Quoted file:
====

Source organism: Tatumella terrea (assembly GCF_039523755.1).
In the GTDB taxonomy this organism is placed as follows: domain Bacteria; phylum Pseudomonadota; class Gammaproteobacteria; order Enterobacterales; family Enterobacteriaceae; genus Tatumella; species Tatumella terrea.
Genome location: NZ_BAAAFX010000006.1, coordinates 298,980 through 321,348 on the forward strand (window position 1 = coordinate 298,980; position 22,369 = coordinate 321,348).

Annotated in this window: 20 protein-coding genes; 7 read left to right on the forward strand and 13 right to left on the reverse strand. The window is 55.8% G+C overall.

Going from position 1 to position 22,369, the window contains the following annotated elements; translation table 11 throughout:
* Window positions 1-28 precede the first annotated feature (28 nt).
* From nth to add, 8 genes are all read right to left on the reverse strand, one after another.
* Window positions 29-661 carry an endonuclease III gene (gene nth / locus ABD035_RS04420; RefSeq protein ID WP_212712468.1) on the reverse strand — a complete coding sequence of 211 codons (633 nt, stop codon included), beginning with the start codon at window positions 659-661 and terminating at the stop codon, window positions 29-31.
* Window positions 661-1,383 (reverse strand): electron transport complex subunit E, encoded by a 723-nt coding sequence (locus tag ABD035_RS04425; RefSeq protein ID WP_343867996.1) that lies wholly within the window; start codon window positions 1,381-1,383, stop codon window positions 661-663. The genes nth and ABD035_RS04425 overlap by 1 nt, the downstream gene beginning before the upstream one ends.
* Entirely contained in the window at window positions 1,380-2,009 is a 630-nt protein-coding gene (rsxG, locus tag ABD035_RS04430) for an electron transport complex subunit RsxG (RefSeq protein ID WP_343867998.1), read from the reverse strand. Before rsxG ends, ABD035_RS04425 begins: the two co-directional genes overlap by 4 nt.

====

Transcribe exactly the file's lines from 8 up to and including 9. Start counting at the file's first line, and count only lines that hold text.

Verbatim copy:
* Window positions 29-661 carry an endonuclease III gene (gene nth / locus ABD035_RS04420; RefSeq protein ID WP_212712468.1) on the reverse strand — a complete coding sequence of 211 codons (633 nt, stop codon included), beginning with the start codon at window positions 659-661 and terminating at the stop codon, window positions 29-31.
* Window positions 661-1,383 (reverse strand): electron transport complex subunit E, encoded by a 723-nt coding sequence (locus tag ABD035_RS04425; RefSeq protein ID WP_343867996.1) that lies wholly within the window; start codon window positions 1,381-1,383, stop codon window positions 661-663. The genes nth and ABD035_RS04425 overlap by 1 nt, the downstream gene beginning before the upstream one ends.